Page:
8. Adjust itself to the level of sophistication of the individual
     user ...

 17. Display desired degree of initiative, together with good
     selectivity, in dissemination of recently acquired and "newly
     needed" knowledge.

 25. Handle heuristics (guidelines, strategies, tactics, and rules of
     thumb intended to expedite solution of problems) coded in such a
     way as to facilitate their association with situations to which
     they are germane.

Licklider was a prominent figure at ARPA, which was also funding the
original research on AI at the time, and so it is understandable that
such ideas show up in his list.  Yet although AI has found its uses in
particular industrial niches, it has become nowhere like as pervasive
as people in that place and time had assumed.  The problem with the
AI criteria is partly the user-interface need for what Alan Kay called
the "user illusion": people hate it when computers try to be smart,
because (among other things) routine work requires the computers to be
predictable, and thus to seem like they are under the user's control.
But another part is that, to really be useful, most AI methods require
large amounts of structured data, including structured representations
of the intentions, goals, actions, knowledge, etc of the user.  This
is not the direction that the technology has taken, for several reasons:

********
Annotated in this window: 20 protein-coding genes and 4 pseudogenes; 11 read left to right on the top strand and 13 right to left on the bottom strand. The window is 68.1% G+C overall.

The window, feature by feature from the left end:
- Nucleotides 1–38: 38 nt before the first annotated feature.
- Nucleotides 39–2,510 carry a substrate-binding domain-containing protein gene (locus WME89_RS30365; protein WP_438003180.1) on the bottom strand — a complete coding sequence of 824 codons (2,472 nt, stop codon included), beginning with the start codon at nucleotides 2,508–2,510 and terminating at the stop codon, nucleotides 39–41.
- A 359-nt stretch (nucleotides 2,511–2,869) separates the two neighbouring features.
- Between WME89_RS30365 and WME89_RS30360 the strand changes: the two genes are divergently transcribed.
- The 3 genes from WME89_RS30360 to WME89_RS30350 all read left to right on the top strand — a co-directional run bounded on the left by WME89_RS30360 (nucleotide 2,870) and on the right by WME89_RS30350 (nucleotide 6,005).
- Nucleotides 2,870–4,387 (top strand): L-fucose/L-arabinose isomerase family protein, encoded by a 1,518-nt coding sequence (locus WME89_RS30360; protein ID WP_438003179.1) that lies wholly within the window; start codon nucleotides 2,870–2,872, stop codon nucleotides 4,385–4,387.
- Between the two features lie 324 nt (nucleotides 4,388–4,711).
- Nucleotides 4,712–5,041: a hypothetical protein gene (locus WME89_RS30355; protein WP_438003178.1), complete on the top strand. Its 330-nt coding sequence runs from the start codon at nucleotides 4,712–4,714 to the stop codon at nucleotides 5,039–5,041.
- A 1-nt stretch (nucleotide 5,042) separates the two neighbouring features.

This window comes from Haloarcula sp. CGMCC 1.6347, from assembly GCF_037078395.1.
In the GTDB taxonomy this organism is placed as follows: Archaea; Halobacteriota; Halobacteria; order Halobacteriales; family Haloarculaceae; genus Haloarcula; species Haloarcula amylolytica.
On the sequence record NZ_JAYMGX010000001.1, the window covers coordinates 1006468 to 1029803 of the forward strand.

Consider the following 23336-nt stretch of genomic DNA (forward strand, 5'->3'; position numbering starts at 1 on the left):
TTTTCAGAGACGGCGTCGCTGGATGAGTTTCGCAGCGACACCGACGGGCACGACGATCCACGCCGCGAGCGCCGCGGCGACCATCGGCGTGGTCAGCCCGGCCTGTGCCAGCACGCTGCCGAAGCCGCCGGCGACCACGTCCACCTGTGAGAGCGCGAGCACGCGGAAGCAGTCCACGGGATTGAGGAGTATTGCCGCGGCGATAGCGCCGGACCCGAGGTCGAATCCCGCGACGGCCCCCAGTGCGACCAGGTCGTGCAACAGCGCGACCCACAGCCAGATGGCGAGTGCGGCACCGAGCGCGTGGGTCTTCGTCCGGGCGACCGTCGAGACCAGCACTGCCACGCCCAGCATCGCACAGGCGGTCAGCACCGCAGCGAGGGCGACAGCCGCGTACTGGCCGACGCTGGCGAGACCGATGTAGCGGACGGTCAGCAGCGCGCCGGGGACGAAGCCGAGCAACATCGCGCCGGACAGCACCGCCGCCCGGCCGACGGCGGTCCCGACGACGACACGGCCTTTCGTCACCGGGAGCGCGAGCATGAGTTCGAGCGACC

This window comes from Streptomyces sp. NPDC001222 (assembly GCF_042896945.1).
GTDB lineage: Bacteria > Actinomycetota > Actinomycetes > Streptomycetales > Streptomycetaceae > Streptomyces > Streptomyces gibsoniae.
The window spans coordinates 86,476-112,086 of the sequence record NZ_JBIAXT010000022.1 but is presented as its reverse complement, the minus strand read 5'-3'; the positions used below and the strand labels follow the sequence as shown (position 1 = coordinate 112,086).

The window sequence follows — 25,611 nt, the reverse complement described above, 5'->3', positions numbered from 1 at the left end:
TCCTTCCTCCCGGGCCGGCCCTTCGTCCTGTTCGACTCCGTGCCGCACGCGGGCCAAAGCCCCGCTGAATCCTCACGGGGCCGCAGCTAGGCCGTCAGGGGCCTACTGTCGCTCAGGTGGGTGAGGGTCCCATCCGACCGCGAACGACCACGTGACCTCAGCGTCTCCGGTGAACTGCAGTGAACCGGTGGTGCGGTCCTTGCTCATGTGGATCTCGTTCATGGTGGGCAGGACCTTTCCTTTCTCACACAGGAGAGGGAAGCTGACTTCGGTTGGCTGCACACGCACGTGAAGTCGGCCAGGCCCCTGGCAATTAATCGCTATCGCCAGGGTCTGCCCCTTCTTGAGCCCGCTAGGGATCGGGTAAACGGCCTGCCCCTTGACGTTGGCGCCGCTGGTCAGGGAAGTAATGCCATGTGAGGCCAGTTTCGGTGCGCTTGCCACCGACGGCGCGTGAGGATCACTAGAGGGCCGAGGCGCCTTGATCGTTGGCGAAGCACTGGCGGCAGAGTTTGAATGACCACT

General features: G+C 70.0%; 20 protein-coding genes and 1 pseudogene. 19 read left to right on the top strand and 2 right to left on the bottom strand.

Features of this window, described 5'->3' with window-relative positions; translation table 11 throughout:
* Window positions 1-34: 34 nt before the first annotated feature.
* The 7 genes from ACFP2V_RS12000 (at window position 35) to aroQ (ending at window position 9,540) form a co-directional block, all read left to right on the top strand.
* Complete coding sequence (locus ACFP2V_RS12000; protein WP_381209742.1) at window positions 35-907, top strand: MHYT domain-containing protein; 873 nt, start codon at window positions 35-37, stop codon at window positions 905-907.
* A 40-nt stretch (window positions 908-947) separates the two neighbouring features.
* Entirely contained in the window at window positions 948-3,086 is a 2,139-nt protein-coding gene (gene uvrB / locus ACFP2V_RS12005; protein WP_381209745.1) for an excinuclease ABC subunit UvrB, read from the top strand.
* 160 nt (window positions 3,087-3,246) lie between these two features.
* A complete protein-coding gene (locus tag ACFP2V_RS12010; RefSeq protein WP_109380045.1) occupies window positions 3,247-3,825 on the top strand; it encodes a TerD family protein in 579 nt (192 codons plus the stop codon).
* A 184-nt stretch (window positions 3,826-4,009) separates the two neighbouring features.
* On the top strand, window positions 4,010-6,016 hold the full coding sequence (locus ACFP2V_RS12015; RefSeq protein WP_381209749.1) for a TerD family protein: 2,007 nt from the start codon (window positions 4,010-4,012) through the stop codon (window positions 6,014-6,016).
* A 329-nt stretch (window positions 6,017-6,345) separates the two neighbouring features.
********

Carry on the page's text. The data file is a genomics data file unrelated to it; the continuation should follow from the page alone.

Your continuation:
(1) it's hard to devise a data model that captures the full complexity
of human life; (2) even if you had a realistic data model, it's hard
to capture this sort of information in a structured way; (3) many of
the methods require complete representations of activities that people
want to conduct in many media where the practicalities of capture are
inconsistent; (4) metadata standards have taken longer than expected
to define and institutionalize; and (5) as mentioned above, the Web's
document model has meant that structured data has generally not been
a high priority.  There are some settings in which large amounts of
data are captured about human work activities, for example in workflow
systems, and in those contexts it's easier to imagine the AI methods
being useful.  But those are also the most regimented of settings, and
it's entirely unclear whether the methods will also be useful in the
less regimented settings that computers are also supposed to facilitate.


The issue of the month has been the etiquette of using one's cell
phone in a public place.  Let's explore a technological solution to
the problem.  With Bluetooth, devices will soon be able to talk to
another on the basis of proximity.  So we could equip all cell phones